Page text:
With an archive of screencasts and experience with student polling, chemistry at UEA was ideally placed to experiment with lecture flipping. In the 2011–12 academic year, the department performed an initial trial on a second year module. Instead of attending lectures, the students watched screencasts of three lectures recorded the previous year. During the timetabled lectures, the students instead participated in interactive sessions where their ability to apply their flipped learning was tested.
For example, students answered multiple choice questions using voting pads: where the vast majority of students showed clear understanding, the session progressed to the next topic, but where confusion or misconception was revealed, the staff member could further discuss the area.
Peer instruction was another successful approach. When a cohort of students returned a range of answers to a multiple choice question, the students then found someone nearby they disagreed with in order to exchange explanations before the question was polled again (right).
Since chemistry is a very visual subject, students frequently need to be able to represent their answers in the form of diagrams. This is a skill that is not easily probed using multiple choice questions. However, the use of personal whiteboards does allow the checking of students' ability to correctly draw a diagram, even in a large lecture setting. By asking the students to hold their boards up facing the lecturer, the liberating anonymity can be preserved.
Having long been in the vanguard of teaching innovation, we are used to students enthusiastically embracing initiatives. However, it is not just the positivity of students towards lecture flipping that is striking, but their willingness to present explanations of what it is about the process that appeals. (Student evaluation comments for a second year inorganic chemistry module – comments collected from the one second year module that had just three flipped sessions).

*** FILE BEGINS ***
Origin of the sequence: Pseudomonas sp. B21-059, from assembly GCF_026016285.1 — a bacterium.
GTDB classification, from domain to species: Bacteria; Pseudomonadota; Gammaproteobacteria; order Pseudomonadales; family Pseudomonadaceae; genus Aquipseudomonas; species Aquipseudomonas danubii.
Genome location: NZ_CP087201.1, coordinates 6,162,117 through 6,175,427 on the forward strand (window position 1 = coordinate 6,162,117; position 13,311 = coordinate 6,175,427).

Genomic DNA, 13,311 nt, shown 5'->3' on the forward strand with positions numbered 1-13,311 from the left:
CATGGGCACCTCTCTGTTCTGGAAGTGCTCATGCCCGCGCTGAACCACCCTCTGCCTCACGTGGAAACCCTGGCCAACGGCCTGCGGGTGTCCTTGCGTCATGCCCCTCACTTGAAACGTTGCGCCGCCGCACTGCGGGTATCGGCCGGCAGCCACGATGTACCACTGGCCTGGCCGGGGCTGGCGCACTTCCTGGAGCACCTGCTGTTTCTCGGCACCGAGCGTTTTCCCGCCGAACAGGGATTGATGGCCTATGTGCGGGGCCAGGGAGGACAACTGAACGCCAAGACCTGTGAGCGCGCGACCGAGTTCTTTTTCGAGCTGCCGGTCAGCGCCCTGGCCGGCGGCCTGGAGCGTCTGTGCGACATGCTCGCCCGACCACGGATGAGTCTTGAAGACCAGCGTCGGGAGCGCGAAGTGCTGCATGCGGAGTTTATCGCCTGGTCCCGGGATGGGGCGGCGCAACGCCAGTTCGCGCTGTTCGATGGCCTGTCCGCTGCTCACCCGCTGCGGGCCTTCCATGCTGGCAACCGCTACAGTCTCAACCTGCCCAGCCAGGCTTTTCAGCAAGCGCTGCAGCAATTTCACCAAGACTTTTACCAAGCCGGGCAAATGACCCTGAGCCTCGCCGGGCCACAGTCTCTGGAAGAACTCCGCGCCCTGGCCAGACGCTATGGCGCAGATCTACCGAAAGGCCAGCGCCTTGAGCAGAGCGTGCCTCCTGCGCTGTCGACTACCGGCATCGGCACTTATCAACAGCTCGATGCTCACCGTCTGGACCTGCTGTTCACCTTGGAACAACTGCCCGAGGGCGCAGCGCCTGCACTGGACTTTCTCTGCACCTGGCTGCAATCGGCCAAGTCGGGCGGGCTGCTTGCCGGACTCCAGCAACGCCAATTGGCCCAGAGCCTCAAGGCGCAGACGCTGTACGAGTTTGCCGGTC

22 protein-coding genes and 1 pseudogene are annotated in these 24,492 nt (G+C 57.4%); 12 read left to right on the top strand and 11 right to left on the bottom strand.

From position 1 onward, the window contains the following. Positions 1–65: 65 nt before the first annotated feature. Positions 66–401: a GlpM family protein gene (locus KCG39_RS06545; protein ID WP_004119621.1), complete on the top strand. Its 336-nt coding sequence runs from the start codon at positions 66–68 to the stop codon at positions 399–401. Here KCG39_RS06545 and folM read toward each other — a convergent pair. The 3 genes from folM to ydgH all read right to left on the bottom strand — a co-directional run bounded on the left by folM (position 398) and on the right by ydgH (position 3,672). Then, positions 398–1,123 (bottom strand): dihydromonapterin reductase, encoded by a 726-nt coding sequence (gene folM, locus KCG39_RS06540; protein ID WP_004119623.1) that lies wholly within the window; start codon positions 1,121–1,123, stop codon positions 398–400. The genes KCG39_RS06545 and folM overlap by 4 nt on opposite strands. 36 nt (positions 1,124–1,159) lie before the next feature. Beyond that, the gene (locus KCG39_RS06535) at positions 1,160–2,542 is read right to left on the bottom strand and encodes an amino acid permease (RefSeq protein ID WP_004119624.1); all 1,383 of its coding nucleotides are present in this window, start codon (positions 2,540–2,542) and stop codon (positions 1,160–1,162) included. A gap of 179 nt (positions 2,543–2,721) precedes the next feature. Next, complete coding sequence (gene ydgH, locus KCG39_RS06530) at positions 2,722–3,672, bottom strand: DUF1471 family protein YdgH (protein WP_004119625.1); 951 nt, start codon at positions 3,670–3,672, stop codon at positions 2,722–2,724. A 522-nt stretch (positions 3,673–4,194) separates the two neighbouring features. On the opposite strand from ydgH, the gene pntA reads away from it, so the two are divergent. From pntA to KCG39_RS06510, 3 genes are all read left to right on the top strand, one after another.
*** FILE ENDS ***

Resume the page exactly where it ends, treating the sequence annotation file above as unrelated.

In the 2012–13 academic year we extended the practice to modules in years one, two and four of our degree programmes. Wherever the weight of content is crushing interactivity, or the current approach appears ineffective, flipping teaching may have a role in enhancing students' learning.
Student evaluation comments for a second year inorganic chemistry module
'I really enjoyed the flipped lectures and find that revising that material is much easier.'
'The flipped lectures are a definite step in the right direction, away from archaic lectures with little or no mental stimulus, towards a more interactive learning experience that maximises learning outcome!'
'They were good fun as it was nice to have interaction with the lecture as opposed to just being talked at, it was also nice having knowledge of what you were talking about as we had already gone through the material!'
'I think the flipped lectures were a really good idea because it was a more interactive way to engage students into learning, rather than the repetitive routine of having to listen to the lecturer work through a PowerPoint presentation for an hour.'
Back to school
At the school level, increasing numbers of teachers are inverting their classrooms. This releases them from the shackles of content delivery and empowers students to take control of their learning. Anyone can flip their teaching. Below are two examples of teachers flipping their A-level chemistry teaching.